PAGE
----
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GADT exhaustiveness check incompleteness #6437

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vicuna opened this issue May 21, 2014 · 71 comments

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commented May 21, 2014

Original bug ID: 6437
Reporter: mqtthiqs
Assigned to: @garrigue
Status: closed (set by @xavierleroy on 2017-02-16T14:16:34Z)
Resolution: fixed
Priority: normal
Severity: minor
Version: 4.01.0
Target version: 4.03.0+dev / +beta1
Fixed in version: 4.03.0+dev / +beta1
Category: typing
Related to: #6403 #6801
Child of: #5998
Parent of: #6220
Monitored by: @gasche @yallop @alainfrisch

Bug description

This code:

type ('a, 'b) ctx =
| Nil : (unit, unit) ctx
| Cons : ('a, 'b) ctx -> ('a * unit, 'b * unit) ctx

type 'a var =
| O : ('a * unit) var
| S : 'a var -> ('a * unit) var

let rec f : type g1 g2. (g1, g2) ctx * g1 var -> g2 var = function
| Cons g, O -> O
| Cons g, S n -> S (f (g, n))
(* | Nil, _ -> (assert false) *)

reports a warning for non-exhaustive pattern-matching, whereas (I think) it should not, since the last commented case is impossible.
Or am I missing something?

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commented May 23, 2014

Comment author: mqtthiqs

A more concise version of the same bug (I guess):

type 'a t = T1 : ('a * 'b) t | T2 : 'a t -> ('a * 'b) t
type 'a u = U1 : unit u | U2 : ('a * 'b) u

let bug : type a. a t * a u -> unit = function
| t, U2 -> ()
(* | T1, U2 -> () )
(
| T2 _, U2 -> () )
(
| _, U1 -> () ) ( impossible *)

reports a warning for non-exhaustive pattern-matching; but whatever the value of t is, the second argument cannot be U1 (this branch 4 is impossible). Note that eta-expanding the first argument (ie. uncommenting branches 2 and 3) the warning disappears.

Hope it helps.

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commented May 24, 2014

Comment author: @garrigue

This is a well known limitation of the way the exhaustiveness check works for GADTs requires a constructor to "seed" counterexamples. Doing it on the basis of the type alone could cause infinite loops.
We should eventually do something about that, but this is not high-priority.

By the way, this is not a bug, since we know that the exhaustiveness check cannot be complete, and do not provide any specification for it other than it should be sound (i.e. detect all non-exhaustive cases).

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commented May 30, 2014

Comment author: mqtthiqs

Hello Jacques. Is the first piece of code (in the bug report, not in the comment) of the same kind? I don't see how it could be helped by "seeding" counterexamples.

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commented May 31, 2014

Comment author: @garrigue

Indeed the example in the bug report is a simpler case.
The warning can be avoided by reversing the order in the tuple:

let rec f : type g1 g2. g1 var * (g1,g2) ctx -> g2 var = function
| O, Cons g -> O
| S n, Cons g -> S(f (n,g));;

But the cause of the warning is the same: using the original order,
one tries to build a pattern for the Nil context, but then the var part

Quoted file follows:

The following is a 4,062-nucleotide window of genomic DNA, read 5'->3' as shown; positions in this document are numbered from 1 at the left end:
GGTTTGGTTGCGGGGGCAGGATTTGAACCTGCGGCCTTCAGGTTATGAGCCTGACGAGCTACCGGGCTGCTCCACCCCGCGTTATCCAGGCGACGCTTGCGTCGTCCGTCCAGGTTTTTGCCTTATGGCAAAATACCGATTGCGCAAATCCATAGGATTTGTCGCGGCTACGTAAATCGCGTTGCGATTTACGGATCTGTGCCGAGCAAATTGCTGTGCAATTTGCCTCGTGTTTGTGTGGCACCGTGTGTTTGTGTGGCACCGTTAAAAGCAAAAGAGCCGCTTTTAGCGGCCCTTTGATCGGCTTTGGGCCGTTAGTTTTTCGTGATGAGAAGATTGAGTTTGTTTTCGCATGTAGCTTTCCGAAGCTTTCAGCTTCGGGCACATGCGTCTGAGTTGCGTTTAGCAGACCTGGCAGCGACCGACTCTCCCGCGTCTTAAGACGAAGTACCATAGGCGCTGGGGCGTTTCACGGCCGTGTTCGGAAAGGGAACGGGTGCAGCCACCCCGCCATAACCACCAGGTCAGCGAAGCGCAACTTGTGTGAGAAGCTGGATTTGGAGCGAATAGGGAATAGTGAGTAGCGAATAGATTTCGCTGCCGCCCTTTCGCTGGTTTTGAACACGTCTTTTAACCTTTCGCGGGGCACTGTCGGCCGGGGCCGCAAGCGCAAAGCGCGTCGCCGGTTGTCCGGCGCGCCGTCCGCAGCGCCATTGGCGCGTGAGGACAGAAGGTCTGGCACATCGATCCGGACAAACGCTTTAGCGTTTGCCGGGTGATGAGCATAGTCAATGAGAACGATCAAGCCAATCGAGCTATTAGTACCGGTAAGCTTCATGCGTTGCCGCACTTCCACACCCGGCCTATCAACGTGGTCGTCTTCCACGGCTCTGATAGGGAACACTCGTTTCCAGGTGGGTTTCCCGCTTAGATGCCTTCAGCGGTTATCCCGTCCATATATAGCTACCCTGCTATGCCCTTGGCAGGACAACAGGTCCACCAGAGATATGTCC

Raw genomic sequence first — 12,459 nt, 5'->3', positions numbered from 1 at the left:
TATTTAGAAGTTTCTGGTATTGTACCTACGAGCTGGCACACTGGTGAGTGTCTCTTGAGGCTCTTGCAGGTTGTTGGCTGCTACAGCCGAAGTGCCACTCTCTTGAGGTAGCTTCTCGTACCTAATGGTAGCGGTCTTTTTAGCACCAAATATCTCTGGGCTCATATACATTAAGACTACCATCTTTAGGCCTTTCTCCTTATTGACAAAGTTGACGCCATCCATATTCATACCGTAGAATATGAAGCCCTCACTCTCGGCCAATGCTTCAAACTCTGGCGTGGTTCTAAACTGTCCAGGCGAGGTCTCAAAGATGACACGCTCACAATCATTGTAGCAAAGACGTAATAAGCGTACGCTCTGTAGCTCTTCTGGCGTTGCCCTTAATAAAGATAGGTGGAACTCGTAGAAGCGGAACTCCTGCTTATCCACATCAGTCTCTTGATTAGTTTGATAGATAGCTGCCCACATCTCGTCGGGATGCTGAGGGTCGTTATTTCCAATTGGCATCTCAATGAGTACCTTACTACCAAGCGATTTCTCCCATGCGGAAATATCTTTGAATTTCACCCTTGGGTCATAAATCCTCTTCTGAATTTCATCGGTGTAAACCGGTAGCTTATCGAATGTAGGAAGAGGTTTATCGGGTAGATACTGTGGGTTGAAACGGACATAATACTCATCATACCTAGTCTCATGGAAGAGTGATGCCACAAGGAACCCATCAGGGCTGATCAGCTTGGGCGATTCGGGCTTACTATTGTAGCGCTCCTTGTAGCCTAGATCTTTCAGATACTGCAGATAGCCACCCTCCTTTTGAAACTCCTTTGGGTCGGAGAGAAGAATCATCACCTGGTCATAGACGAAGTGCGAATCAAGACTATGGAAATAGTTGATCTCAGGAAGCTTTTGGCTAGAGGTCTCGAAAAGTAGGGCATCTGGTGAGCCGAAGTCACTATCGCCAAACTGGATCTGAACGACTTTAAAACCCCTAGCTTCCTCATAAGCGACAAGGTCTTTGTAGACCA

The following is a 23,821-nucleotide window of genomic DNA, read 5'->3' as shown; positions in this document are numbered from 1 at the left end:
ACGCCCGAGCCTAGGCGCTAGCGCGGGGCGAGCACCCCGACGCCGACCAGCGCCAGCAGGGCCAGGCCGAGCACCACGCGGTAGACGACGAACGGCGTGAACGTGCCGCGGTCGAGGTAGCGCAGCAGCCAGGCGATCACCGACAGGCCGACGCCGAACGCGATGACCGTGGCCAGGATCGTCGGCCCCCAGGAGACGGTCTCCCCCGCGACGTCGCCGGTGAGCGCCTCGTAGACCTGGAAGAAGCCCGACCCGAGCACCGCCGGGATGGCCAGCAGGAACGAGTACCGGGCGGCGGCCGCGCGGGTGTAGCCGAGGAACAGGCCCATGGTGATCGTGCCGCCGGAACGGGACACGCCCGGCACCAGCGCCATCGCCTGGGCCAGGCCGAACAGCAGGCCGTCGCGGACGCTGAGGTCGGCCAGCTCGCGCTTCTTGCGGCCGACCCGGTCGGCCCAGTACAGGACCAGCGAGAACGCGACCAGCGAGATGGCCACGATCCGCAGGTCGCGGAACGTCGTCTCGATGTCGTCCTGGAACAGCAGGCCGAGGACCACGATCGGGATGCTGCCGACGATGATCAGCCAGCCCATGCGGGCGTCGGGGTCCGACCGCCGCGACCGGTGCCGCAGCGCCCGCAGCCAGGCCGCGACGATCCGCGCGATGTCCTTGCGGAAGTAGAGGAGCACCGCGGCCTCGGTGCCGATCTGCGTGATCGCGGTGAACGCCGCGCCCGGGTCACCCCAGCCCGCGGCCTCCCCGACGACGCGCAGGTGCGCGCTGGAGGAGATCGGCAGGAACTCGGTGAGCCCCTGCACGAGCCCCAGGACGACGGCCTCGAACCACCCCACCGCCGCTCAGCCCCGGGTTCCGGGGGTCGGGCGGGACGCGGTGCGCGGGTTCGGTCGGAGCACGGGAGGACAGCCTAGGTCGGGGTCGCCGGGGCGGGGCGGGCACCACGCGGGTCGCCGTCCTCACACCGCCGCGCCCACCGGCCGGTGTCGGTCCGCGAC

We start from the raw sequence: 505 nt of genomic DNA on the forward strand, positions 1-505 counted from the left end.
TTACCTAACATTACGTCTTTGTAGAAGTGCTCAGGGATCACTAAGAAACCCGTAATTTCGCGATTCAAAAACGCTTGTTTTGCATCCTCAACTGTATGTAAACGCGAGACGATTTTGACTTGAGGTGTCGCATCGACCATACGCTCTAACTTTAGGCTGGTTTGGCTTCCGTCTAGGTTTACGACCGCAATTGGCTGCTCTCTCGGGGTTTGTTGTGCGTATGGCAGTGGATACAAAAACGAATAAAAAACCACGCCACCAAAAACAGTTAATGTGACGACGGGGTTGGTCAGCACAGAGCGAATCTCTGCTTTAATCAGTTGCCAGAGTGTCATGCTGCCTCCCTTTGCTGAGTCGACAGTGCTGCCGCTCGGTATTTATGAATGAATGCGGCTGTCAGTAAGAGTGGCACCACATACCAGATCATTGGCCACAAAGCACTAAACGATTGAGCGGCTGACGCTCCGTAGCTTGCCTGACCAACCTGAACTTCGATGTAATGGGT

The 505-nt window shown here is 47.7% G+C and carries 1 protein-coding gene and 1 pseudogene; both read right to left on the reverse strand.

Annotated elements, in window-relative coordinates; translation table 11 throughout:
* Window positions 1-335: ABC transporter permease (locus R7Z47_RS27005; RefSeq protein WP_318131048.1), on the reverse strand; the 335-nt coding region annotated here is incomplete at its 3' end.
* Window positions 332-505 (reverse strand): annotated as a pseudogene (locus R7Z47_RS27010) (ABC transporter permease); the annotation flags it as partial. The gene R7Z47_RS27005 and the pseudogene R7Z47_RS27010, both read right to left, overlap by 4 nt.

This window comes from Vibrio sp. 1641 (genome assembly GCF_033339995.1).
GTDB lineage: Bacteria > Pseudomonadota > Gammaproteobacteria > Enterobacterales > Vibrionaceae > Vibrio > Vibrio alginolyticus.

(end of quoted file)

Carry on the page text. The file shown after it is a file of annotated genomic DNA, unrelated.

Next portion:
is not seeded, and the exhaustiveness checked does not try to split
the var into O and S. The O and S of the Cons case do no propagate
to the Nil (and they should not, since GADT matching being left to
right, they might actually not be valid there).

Progress report: I've tried to solve these problem (including 6220)
by using typing information to split a wildcard pattern when checking
exhaustiveness. However, there is a big problem: the current
of exhaustiveness checking does not keep types... Keeping them is
going to be a lot of work, and we should be extremely careful about
not propagating wrong typing information in presence of GADTs.
Compared to these risks, a few false positives does not seem to be
a big problem, particularly since you can really add the reported
pattern to remove the warning.

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commented Apr 27, 2015

Comment author: @garrigue

The patch attached to 6403 does not solve this case: not clear where to hook the expansion here.

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commented Apr 30, 2015

Comment author: @garrigue

After looking more carefully, this case is really interesting.
To prove that (Nil, _) doesn't accept any value, we need to do a case analysis on the right part, using its type. However, we cannot use the type coming from the other patterns, as it depends on the left part.

The solution seems to be to do the splitting when typing the pattern (to prove that it cannot be typed). The tricky part is that we need to do backtracking in the typing function Typecore.type_pat.

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commented Apr 30, 2015

Comment author: @garrigue

The patch type_pat_cps.diff implements a new approach, which can fully exploit typing information.
The idea is to rewrite Typecore.type_pat in continuation passing style, so that it becomes possible to backtrack, looking for a counter-example.
This is rather heavy-weight, and potentially brittle, but I think this is the only way to have accurate warnings. Looking at the testsuite, it indeed removes a number of false positives.

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commented Apr 30, 2015

Comment author: @garrigue

Brittle indeed: this doesn't bootstrap yet, due to an interaction with objects.

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commented May 7, 2015

Comment author: @garrigue

Updated patch. Now it bootstraps.